With the broadcast and live production audio world emerging from the depths of the Covid-19 pandemic, we were excited to see our valued partners at the Sports Video Group host their first SVG Summit at the luxurious Hilton Midtown in NYC in two years. This health protocol-responsible event brought together some of the industry's top professionals for meetings, panels, and workshops devoted to what is happening next in these unprecedented times.
DTV AUDIO GROUP - Co-Sponsored by Dale Pro Audio
We were once again proud to co-sponsor the DTV Audio Group session, alongside our friends at Shure, Telos Alliance, Plus24 (Sanken and Brainstorm), Calrec/DiGiCo, Dolby, and Lawo. The event was hosted by DTV executive director Roger Charlesworth.
THE PREMIUM AUDIO CHALLENGE
Broadcast technology legend (and new Broadcasting Hall of Fame Inductee) Tom Sahara kicked off the curriculum, talking about some of the broadcast world’s new trends. The Work From Home (WFH) initiatives led to many organizations resorting to better audio infrastructure while remote.
His main points were a lot of data-driven observations on how Covid promoted major changes in consumer trends. Subscriptions to streaming and satellite services jumped 12.4%. Consumer audio devices also boomed throughout 2020, with a 35% rise in premium headphones/earphones and immersive sound bars. Home Theater systems in the >$1000 price range even grew over 30%, and smart speakers (such as Alexa) also rose 32%.
Sparked by younger generations, OTT content on mobile devices saw a huge success worldwide, and that trend expects to grow around 20% in the next 5 years. This has fostered a seismic shift in how networks view programming, ad revenue, and future salient features.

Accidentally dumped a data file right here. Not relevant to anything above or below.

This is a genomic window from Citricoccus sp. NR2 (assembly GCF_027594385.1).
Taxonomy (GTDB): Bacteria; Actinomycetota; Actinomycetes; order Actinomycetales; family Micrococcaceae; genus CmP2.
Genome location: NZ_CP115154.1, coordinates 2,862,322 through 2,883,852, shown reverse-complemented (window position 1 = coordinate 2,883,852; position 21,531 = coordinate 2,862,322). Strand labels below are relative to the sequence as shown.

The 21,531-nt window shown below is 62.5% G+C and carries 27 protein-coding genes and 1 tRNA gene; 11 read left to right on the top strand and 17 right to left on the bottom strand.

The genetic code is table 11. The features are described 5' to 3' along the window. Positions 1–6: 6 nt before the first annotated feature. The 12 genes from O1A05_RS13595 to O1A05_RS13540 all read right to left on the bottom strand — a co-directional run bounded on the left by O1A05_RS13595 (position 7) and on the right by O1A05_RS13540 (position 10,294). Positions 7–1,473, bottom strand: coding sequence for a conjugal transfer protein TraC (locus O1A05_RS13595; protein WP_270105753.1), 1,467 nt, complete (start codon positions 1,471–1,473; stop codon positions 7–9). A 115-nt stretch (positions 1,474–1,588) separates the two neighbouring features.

He lastly remarked that continuing to provide a personalized, immersive, premium experience should be seen as the norm moving forward.
SCALING UP ATMOS AND ACCESSIBLE AUDIO PRODUCTION AND DISTRIBUTION
The next segment, hosted by Charlesworth, featured Jim Starzynski (NBC), Neal Roberts and Tim Carroll (Dolby). It covered how recent events such as the Tokyo Olympics were covered in UHD and 4K, complete with Dolby Atmos.
STREAMLINING EDIT WORKFLOWS TO SUPPORT LIVE PRODUCTION IN ATMOS
This segment, led by Warner Media Studios’ Brian Rio and Lane Crouse, covered the creation of quick-turn Dolby Atmos content in ways that don’t have to be complicated. They went over the changing field of competition, and what they’re being measured against, such as feature films. The mission is to elevate live sports to cinematic standards, while keeping things simple. Based around a 5.1.4 configuration, this allows for quicker rendering, as befitting the rapid-fire nature of live sports. It also increases compatibility across production environments and ease deliverables getting into producer’s hands.
APPLYING AI TO LIVE IMMERSIVE AUDIO PRODUCTION
AI has found lots of uses around the world, and live sports is no different. Salsa Sound CEO Rob Oldfield took us on a tour of some of the new things his company has been developing. Like these other markets, AI is best used as a way of automating workflows in production. Whether assisting with miking and mixing, finding / compensating for errors in the stream, auto classification of inputs, or suggesting how to process input signals, it’s potentially a huge time-saver. Further applications of AI can even include advanced metadata and tracking information.